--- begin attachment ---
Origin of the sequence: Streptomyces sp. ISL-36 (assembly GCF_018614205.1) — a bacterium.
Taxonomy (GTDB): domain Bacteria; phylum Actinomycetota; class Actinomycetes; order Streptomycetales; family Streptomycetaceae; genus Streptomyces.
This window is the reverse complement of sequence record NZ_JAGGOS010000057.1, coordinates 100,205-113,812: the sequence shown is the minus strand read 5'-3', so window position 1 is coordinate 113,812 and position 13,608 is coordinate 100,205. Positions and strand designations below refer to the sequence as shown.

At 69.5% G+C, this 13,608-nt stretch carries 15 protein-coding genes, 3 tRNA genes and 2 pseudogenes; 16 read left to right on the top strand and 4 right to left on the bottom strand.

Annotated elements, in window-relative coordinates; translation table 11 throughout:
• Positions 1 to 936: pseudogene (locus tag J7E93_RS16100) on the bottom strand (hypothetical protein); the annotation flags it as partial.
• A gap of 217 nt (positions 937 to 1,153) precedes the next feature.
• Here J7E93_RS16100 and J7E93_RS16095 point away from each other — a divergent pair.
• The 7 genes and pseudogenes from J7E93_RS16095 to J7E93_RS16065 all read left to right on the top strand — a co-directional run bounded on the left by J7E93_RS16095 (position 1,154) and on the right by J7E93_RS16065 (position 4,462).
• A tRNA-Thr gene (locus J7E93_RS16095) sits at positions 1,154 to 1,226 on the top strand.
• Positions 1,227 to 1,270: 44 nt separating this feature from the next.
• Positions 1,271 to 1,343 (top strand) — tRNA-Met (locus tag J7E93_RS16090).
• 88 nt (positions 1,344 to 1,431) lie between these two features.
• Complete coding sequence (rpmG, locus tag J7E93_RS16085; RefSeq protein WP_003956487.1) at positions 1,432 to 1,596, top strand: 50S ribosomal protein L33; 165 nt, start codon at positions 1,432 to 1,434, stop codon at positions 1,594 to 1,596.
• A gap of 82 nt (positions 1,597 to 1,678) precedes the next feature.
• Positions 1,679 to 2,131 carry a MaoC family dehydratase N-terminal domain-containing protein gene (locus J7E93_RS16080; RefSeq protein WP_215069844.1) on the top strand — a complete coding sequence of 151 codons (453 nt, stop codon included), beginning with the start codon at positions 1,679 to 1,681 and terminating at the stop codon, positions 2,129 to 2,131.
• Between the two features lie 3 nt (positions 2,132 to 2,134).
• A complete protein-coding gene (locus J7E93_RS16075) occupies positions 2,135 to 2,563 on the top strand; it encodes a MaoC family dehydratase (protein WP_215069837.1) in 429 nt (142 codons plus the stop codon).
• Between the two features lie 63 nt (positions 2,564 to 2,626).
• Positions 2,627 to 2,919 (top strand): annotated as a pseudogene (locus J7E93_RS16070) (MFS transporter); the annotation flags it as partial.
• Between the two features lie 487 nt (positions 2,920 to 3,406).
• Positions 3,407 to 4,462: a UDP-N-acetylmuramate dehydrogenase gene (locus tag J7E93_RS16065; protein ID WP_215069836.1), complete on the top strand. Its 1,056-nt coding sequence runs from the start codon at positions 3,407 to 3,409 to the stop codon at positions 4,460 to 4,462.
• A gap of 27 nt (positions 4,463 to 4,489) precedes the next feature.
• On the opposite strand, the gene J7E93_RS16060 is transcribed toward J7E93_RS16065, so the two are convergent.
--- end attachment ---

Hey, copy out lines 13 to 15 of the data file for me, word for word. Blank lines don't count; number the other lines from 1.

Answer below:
• 88 nt (positions 1,344 to 1,431) lie between these two features.
• Complete coding sequence (rpmG, locus tag J7E93_RS16085; RefSeq protein WP_003956487.1) at positions 1,432 to 1,596, top strand: 50S ribosomal protein L33; 165 nt, start codon at positions 1,432 to 1,434, stop codon at positions 1,594 to 1,596.
• A gap of 82 nt (positions 1,597 to 1,678) precedes the next feature.